• Wales’ economy is very reliant on an industry (steel) that is a huge contributor to climate change
  • Desperately need the end to battery chicken farming, cruel, not nutritious as a food source and bad for the climate. 
  • The issue of ammonia pollution from the poultry industry has a large impact on air quality.
  • We have to remind ourselves that humanity is devastating ecological systems and all our local actions should be avoiding anything that might tip this beyond a point of no return
  • Address the environmental impact of the food system by changing the way land and seas are managed
  • Adoption of more sustainable farming, forestry and fishing practices. 
  • Promoting sustainable agricultural and agroecological practices that work with nature to reduce artificial inputs and lead to a reduction in pollution. 

Land & Forestry

  • We need to encourage regenerative practises such as food forests and agroecology.
  • Mixed farming seems to have little support and monocultures are encouraged.
  • 14% of land in Wales is suitable for arable cropping. It has to be examined if we can use land to grow in different ways, using agroecology and urban spaces.
  • Land is expensive to buy, and farmers are reluctant to lease for a sufficiently long period.
  • Free ranging chickens much prefer to forage in broadleaf woodland than on pasture; if the woodlands are well planned, they can be used for food production too.
  • Consider agroforestry and permaculture solutions in strategies for community food resilience. 
  • Planting trees to make forests can be beneficial for food. Natural woodlands are also food forests.
  • Trees and hedgerows can work harmoniously with farming.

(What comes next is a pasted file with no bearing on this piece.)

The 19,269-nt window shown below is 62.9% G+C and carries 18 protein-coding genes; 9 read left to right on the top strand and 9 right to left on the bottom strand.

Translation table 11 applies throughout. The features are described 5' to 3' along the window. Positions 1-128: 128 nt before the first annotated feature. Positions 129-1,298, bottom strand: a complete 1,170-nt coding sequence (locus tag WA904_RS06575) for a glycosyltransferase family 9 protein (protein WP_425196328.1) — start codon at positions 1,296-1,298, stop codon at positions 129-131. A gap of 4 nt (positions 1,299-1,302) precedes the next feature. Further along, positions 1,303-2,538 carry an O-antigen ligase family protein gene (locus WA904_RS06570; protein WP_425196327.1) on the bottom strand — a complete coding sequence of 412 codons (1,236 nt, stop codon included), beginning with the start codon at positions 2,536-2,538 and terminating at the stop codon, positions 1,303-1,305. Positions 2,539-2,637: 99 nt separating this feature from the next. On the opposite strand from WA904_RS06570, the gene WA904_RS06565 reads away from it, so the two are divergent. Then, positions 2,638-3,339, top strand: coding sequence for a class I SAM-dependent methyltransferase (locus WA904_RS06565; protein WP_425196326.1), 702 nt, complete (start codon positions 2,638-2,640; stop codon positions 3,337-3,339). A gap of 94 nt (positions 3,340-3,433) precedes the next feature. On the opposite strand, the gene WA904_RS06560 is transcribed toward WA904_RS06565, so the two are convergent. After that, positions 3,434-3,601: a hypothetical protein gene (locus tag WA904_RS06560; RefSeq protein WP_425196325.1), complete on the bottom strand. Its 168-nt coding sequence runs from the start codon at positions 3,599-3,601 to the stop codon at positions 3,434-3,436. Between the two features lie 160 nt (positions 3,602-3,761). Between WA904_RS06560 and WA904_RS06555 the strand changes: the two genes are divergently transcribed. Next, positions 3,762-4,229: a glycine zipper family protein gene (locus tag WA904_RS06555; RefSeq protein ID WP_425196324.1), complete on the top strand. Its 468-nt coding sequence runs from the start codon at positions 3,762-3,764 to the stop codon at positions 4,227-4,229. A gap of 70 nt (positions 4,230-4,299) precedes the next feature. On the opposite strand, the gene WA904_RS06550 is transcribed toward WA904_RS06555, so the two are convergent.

• Look at creative methods of growing, such as vertical farming.
  • Increase access to growing spaces for communities.
  • New developments should consider community allotments and green space.
  • Use empty buildings to create more markets, greengrocers, butchers, etc. Make these affordable to run by reducing business rates.


  • There are health implications with pesticide use and soil contamination.
  • We need to prioritize soil health, measurement of crop quality and nutrient density
  • We need to tackle aggressive advertising and remove processed food as easy choices.
  • Reliance on processed food can lead to diet-related health issues. 
  • Increased plant production can drive a release of land to support more tree planting or bioenergy crops. These measures imply a shift towards meeting healthy eating guidelines that would also have a positive impact on human health.
  • Poor mental health in agriculture is high. We need to increase support for workers in the industry.
  • Raise awareness of resources; Many farmers don’t know how to access other markets, grants, etc.
  • Remove the term “organic” as a marketing buzzword and replace the labelling to legally contain all the chemicals it contains.
  • Bionutrient meters can measure nutrient density in food in real-time prior to purchase.
  • If we don’t get diet related disease under control, we risk overwhelming the NHS or having to cut other public services to pay for it. 
  • Healthy food requires understanding of what foods and nutrition sustain good health.

General Comments

  • Meat and dairy make up only a third of the calories we eat. Yet 85% of UK farmland is used for feeding and rearing livestock. However about 80% of Welsh land is Less Favoured Area and is suitable for growing grass but much more challenging for growing fruit and veg – this is why we have lots of sheep in Wales converting the inedible grass into edible protein.